Industry Evolution: A Better Future for Consumers & Brokers
This is the third and final article in a series considering industry developments affecting the Washington State Agency Law (RCW 18.86, the “Act”). As of the writing of this article, there is a bill amending the Act (the “Bill”), proposed by Washington REALTORS®, which unanimously passed both houses of the Washington Legislature. The Bill is awaiting the Governor’s signature. This article addresses the Bill and the changes to the Act that will result once the Bill is signed into law.
The theme of the Bill is transparency. The revisions to the Act suggested by the association will increase transparency for buyers with respect to the services and compensation of the buyer’s broker; increase transparency for buyers and sellers who work with a dual agent regarding the limitations of a dual agent’s advocacy; and improve understanding of brokerage relationships for consumers and brokers alike with a rewriting and simplification of the Agency Law pamphlet (the “Pamphlet”).
Increased Transparency Regarding Buyer Broker Services and Compensation.
Just as brokers currently negotiate with sellers for the services that are provided, the compensation the broker receives for those services, who will pay the compensation, and when the compensation is due; the Bill will afford buyers the same opportunity to engage in those negotiations with the buyer’s broker. The Bill includes a requirement that all brokers enter into a written “services agreement” with any party to whom broker provides real estate brokerage services, including buyers. The agreement must be entered before, or as soon as reasonably practical, after broker provides brokerage services 1.
Services agreements must include provisions comparable to those included in typical listing agreements. The agreement must address the term (duration) of the agreement; the name of the broker appointed as an agent for the principal; whether the agency relationship is exclusive or non-exclusive; whether the principal consents to the agent serving as a single-agent “limited” dual agent, which consent must be separately initialed by the principal and include an acknowledgment from the principal that a limited dual agent may not advocate terms favorable to one principal to the detriment of the other principal; and whether the principal consents to the firm’s designated broker and any managing broker responsible for the supervision of the broker appointed as an agent for the principal to act as a limited dual agent in a transaction in which different brokers affiliated with the same firm represent different parties. The agreement may also contain any other agreements between the parties, such as a description of the services to be provided.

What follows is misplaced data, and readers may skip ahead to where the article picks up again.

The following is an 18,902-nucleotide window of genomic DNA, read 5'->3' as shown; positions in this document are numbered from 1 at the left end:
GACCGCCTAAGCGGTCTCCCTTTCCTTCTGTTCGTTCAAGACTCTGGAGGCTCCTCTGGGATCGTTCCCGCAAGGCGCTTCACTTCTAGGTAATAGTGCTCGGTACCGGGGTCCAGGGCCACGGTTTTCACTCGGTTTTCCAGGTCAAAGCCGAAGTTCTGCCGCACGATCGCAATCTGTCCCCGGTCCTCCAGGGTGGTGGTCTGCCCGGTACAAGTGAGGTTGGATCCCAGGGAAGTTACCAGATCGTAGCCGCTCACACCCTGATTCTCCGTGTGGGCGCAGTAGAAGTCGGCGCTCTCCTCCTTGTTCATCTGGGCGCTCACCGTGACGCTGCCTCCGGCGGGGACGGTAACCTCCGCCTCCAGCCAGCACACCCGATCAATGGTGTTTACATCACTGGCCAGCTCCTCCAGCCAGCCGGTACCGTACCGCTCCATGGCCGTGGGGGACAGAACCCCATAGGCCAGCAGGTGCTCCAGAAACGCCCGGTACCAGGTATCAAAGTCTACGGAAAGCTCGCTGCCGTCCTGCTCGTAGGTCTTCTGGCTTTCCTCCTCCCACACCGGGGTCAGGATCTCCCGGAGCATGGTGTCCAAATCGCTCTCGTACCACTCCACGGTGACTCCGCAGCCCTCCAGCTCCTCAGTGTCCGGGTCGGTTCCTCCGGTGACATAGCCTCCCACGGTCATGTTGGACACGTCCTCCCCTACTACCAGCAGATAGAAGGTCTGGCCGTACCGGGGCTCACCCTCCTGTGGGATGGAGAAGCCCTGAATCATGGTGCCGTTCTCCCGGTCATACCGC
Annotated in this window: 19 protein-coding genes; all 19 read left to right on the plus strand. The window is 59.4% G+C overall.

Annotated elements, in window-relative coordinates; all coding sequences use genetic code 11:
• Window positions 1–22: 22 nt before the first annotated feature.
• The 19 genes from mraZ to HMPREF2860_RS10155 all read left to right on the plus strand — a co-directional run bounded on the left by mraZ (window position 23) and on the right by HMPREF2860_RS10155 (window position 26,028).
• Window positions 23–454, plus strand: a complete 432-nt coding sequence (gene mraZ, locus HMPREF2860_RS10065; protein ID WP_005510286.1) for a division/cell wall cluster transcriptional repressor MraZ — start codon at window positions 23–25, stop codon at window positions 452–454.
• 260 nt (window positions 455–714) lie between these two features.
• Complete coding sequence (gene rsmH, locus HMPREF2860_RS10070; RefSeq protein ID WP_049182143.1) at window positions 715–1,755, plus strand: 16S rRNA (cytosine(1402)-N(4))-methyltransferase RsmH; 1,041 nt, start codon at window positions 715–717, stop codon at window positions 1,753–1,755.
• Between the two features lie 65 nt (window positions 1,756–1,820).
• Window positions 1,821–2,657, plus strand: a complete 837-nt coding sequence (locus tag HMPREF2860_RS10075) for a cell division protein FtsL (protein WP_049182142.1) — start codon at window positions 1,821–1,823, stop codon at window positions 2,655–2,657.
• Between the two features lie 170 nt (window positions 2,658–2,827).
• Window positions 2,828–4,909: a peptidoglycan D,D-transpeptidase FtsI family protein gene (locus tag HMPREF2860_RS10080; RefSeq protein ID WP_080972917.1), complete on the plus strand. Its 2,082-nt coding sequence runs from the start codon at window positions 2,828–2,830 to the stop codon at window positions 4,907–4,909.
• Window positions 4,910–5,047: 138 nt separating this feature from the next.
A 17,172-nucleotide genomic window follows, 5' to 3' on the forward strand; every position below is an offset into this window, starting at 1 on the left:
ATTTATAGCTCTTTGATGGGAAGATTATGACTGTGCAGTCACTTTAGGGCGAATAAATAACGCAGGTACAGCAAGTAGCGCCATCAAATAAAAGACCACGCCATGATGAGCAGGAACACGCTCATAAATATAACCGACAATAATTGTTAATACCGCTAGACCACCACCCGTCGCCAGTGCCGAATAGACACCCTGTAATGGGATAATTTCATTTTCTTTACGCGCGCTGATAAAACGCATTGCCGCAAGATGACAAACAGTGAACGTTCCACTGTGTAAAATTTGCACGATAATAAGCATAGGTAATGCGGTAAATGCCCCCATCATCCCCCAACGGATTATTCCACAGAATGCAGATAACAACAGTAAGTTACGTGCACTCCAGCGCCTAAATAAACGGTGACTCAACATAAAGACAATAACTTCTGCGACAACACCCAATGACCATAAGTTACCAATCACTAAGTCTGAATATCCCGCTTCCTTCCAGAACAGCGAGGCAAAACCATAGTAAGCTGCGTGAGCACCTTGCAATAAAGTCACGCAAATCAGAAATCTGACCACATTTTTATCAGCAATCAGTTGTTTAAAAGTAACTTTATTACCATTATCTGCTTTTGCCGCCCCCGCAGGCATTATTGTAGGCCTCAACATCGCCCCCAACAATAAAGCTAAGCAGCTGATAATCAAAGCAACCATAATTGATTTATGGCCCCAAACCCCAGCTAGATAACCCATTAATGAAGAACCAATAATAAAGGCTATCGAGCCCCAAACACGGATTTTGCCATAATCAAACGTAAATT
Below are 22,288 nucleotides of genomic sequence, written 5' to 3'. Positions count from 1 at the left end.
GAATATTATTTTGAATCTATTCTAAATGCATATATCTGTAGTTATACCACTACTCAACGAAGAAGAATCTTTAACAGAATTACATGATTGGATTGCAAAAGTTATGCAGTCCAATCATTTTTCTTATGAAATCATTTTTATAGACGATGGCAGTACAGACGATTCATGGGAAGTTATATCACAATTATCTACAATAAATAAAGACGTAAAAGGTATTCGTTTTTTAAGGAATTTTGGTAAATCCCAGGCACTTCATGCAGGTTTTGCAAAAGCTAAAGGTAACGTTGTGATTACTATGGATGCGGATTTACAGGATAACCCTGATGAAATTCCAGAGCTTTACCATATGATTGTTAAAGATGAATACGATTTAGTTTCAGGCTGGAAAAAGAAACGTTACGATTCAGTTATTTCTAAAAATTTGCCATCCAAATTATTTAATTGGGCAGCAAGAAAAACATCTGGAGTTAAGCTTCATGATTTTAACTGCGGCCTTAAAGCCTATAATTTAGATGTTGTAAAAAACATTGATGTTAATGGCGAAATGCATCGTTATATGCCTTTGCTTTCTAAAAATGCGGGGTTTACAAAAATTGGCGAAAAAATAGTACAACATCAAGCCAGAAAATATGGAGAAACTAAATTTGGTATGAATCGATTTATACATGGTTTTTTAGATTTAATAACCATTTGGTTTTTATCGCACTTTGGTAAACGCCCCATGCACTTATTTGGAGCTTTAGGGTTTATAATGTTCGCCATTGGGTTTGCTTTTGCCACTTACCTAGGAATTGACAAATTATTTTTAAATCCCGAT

One of the benefits of requiring a services agreement for buyers is to provide an occasion for conversation and negotiations between buyers and brokers regarding the services the buyer will receive and how the broker will be compensated for those services. This will afford the parties an opportunity to address the fact that the buyer’s broker may be compensated by the buyer, the seller, or both. Unless the buyer agrees to pay compensation to the buyer’s broker, the broker may be left to accept whatever the seller offers, if anything, or to negotiate with the seller for compensation as a part of the buyer’s offer. For example, buyer and broker can agree that broker will negotiate with seller for compensation or that buyer will compensate broker directly, giving buyer greater room for negotiation with seller around other issues. Or, the parties can agree that depending on the amount of compensation offered by a seller, broker will contribute a portion of broker’s compensation to assist buyer with closing costs or property improvements. Simply put, there will be no limits on the creativity brokers and buyers can employ to reach services and compensation terms that satisfy the objectives of each. Some of these options are already contained in the statewide buyer representation agreements (Statewide Forms 41 and 41A).
Consumer Consent to Limitations of Dual Agency.